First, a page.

Realization of dense carbon nanotube-concentrated ceramics with unprecedented properties
(Nanowerk Spotlight) In recent years, there has been growing interest – and progress – in the design and fabrication of carbon nanotube (CNT) macrostructures for effective utilization of their remarkable properties at the macroscale. Realization of such highly concentrated CNT macrostructures, however, in a stiff/elastic environment able to impose compression on individual CNTs and CNT/CNT junctions, could dramatically improve their network connectivity, transport property, and durability, and perhaps lead to novel organic/inorganic hybrids with unprecedented multifunctional properties. Neither the concept nor its practical realization and resultant properties have been reported yet, as they face a tremendous challenge: extremely facile re-agglomeration of individual CNTs in high concentrations (upon environmental changes), which effectively prevents compression of individual CNTs trapped inside their cage-like agglomerates and that forms a porous, fragile hybrid.
In a new study, researchers from National Institute for Materials Science (NIMS, Japan) and Tohoku University have effectively addressed this challenge and proposed a new concept – a highly concentrated, 3D macrostructure of individual multiwalled CNTs (MWCNTs) in a ceramic environment – that dramatically improves not only the transport property and network connectivity of the MWCNT 3D macrostructure but also the strain tolerance of the ceramic material.
TEM images (a,c-g) and Raman spectra (b) of MWCNTs in hybrid powder and fully dense 3D hybrid. a) TEM image showing the presence of randomly oriented, uniformly dispersed, individual MWCNTs on the boundaries of a poreless, structurally uniform, nanostructured, polycrystalline ceramic environment. c–e) TEM images of individual, strained MWCNTs in the ceramic environment (radial and longitudinal). f,g) HRTEM images of individual MWCNTs in powder (f) and in the fully dense hybrid (g). The dashed lines in (f) indicate the few-nanometer-thick region of permanent surface irregularities formed during the functionalization process, while the larger, inner region consists of highly straight and parallel carbon walls, which then become irregular after shrinkage (g). (Reprinted with permission from Wiley-VCH Verlag)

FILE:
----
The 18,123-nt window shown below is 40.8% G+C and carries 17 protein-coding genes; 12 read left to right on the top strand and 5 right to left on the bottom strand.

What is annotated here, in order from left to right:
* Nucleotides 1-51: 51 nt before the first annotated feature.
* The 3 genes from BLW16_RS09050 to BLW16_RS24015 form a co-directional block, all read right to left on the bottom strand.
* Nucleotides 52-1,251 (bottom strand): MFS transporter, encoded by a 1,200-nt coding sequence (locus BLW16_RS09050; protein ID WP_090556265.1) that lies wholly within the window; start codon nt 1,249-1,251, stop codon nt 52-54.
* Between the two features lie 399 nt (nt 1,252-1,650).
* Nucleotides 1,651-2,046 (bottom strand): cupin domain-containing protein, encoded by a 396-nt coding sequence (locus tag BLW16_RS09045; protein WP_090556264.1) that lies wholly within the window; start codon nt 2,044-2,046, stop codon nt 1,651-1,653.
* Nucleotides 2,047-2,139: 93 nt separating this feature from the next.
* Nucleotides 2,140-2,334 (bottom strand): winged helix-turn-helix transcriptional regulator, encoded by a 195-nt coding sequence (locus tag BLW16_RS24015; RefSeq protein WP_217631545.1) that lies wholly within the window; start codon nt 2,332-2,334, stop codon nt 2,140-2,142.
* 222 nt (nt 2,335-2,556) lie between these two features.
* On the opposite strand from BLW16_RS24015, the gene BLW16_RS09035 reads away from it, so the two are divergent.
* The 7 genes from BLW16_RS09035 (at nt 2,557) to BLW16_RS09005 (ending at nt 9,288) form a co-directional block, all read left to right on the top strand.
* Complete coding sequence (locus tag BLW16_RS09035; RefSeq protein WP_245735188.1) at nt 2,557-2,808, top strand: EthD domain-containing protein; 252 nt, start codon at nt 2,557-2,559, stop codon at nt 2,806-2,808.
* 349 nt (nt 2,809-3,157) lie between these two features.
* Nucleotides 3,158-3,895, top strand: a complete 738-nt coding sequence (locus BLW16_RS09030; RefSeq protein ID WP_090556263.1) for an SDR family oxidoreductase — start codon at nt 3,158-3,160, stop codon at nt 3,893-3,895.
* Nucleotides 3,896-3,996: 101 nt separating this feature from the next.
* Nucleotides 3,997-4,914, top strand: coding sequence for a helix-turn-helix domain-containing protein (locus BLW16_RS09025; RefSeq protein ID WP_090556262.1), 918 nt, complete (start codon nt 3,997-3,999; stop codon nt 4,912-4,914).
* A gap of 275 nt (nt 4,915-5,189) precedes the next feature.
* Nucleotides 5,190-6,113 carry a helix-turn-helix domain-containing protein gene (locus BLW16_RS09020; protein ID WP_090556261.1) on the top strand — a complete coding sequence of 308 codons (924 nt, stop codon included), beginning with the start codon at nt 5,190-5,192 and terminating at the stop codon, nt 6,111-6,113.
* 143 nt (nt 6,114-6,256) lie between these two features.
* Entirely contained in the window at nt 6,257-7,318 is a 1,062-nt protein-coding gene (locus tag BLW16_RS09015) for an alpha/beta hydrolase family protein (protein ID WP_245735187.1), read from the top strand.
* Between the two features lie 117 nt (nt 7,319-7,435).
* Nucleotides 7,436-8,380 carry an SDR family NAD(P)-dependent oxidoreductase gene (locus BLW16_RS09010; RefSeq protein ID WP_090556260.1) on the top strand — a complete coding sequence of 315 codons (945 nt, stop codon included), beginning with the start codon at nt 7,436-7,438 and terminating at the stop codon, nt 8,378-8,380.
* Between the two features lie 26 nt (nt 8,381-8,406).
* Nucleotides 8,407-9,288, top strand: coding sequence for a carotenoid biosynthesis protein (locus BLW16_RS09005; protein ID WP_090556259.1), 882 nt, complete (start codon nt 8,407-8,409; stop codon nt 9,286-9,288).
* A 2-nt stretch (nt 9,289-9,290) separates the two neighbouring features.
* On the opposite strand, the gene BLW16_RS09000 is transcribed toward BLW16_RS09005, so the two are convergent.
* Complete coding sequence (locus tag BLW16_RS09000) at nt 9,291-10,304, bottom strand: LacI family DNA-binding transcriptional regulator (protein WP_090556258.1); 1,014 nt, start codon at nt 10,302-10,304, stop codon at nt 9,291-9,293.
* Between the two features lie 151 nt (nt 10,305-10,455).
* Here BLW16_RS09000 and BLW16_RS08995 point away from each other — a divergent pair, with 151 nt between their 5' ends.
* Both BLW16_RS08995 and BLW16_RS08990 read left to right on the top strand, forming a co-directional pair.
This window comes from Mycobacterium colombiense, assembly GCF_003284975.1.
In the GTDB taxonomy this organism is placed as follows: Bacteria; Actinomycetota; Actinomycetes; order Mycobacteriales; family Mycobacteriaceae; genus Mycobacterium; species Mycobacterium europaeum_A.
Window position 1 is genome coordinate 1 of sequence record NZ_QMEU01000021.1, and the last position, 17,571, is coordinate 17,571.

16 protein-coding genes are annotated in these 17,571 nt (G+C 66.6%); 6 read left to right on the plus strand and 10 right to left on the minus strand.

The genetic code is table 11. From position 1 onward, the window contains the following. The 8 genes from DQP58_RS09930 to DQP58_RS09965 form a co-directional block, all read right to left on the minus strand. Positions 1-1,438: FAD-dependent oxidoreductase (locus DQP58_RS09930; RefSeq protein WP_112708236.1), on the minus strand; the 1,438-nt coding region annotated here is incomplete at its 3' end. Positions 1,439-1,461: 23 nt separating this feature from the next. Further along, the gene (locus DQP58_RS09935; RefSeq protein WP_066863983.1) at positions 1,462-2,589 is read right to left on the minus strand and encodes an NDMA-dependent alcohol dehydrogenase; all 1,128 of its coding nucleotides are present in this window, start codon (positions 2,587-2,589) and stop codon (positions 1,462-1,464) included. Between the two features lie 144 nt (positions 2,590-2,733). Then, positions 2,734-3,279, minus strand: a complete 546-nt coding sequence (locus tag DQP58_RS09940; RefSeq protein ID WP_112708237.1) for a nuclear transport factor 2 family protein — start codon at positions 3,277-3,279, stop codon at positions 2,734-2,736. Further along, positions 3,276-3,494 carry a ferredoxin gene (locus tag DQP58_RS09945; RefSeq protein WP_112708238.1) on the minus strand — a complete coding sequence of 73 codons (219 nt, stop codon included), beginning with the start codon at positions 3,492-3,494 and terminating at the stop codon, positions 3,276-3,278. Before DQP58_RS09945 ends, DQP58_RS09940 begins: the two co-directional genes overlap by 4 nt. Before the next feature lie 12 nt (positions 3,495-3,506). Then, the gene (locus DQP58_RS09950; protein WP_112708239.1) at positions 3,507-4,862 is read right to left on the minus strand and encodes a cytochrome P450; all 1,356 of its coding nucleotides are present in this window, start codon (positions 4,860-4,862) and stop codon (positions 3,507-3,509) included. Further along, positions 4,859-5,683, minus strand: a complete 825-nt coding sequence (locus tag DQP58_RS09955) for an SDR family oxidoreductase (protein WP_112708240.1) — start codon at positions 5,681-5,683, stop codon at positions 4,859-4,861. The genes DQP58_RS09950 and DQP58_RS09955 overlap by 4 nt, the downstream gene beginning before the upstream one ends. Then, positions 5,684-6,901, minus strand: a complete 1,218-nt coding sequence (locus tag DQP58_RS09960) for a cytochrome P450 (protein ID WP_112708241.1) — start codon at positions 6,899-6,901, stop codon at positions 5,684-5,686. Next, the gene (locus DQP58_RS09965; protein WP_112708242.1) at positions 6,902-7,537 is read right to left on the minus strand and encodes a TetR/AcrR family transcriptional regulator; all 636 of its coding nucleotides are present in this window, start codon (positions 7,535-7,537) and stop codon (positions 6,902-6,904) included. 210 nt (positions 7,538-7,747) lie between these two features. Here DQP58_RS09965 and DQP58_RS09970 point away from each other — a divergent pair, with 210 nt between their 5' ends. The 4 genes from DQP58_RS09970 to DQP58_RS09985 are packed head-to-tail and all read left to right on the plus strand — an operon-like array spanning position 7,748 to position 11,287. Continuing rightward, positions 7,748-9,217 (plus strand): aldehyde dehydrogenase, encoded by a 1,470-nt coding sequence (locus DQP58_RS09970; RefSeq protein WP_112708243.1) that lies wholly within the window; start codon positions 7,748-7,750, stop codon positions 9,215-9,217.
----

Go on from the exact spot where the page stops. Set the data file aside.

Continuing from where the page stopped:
"MWCNT-concentrated ceramics are attractive for various fields such as thermoelectric power generation, functionally graded materials, biomaterials, strain-tolerant and thermal-shock-resistant multifunctional ceramics, the design and manufacture of complex metal-ceramic engineering components, static-charge dissipation devices, electric-discharge manufacturing, and many more," Estili tells Nanowerk.
The team obtained the most concentrated (20 vol%) 3D macrostructure of individual MWCNTs ever realized in a ceramic environment, by using a scalable, aqueous colloidal method followed by a rapid pressure and pulsed DC-current-assisted densification process (commonly known as pulsed electric current assisted sintering (ECAS) or spark plasma sintering (SPS)), and described the transport property and functionality of their MWCNT 3D macrostructure.
"Our MWCNT 3D macrostructure, which is intimately embedded in an alumina ceramic environment, showed an exceptional network connectivity and DC-conductivity of nearly 5000 S m-1, which approaches those of single MWCNT nanostructures and hot-pressed, aligned, or highly compacted (~90% dense) MWCNT 3D macrostructures, and is dramatically higher than those of porous 3D MWCNT macrostructures (free-standing or embedded (as in composites)) and even some 2D MWCNT macrostructures reported in the literature” says Estili.
He explains that this remarkable transport property originates from the internal strain formed by ceramic crystals, which results in the connection and exploitation of numerous, generally-useless inner walls of individual MWCNTs serving as new conduction pathways and also the formation of intimate nanotube/nanotube local contacts.
"Furthermore, this CNT-concentrated 3D macrostructure dramatically enhances the strain-to-failure of the ceramic material without deteriorating its strength and toughness," he adds.
"The purpose of our modification is to prevent the facile re-agglomeration phenomenon by sandwiching the entire MWCNT nanostructures with ceramic nanoparticles before the water is removed," explains Estili. "The way in which we realized a uniform dispersion of the record-breaking 20.0 vol% of individual nanotubes within the alumina ceramic was the prolongation of the sonication of the aqueous mixture until the MWCNT suspension was entirely transferred to the ceramic one." He points out that this strategy effectively prevents the attraction and immobilization of a large number of ceramic particles by MWCNTs added at the beginning of mixing, and therefore more ceramic particles become available to sandwich the rest of the MWCNTs to be added; that is, more MWCNTs can then be incorporated within the ceramic powder without re-agglomeration.
"Our study could, in principle, stimulate multidisciplinary applied research on MWCNT-concentrated ceramics, which are attractive for various functional and structural applications, and that open the doors for massive and sustainable utilization of low-cost MWCNT nanostructures," concludes Estili.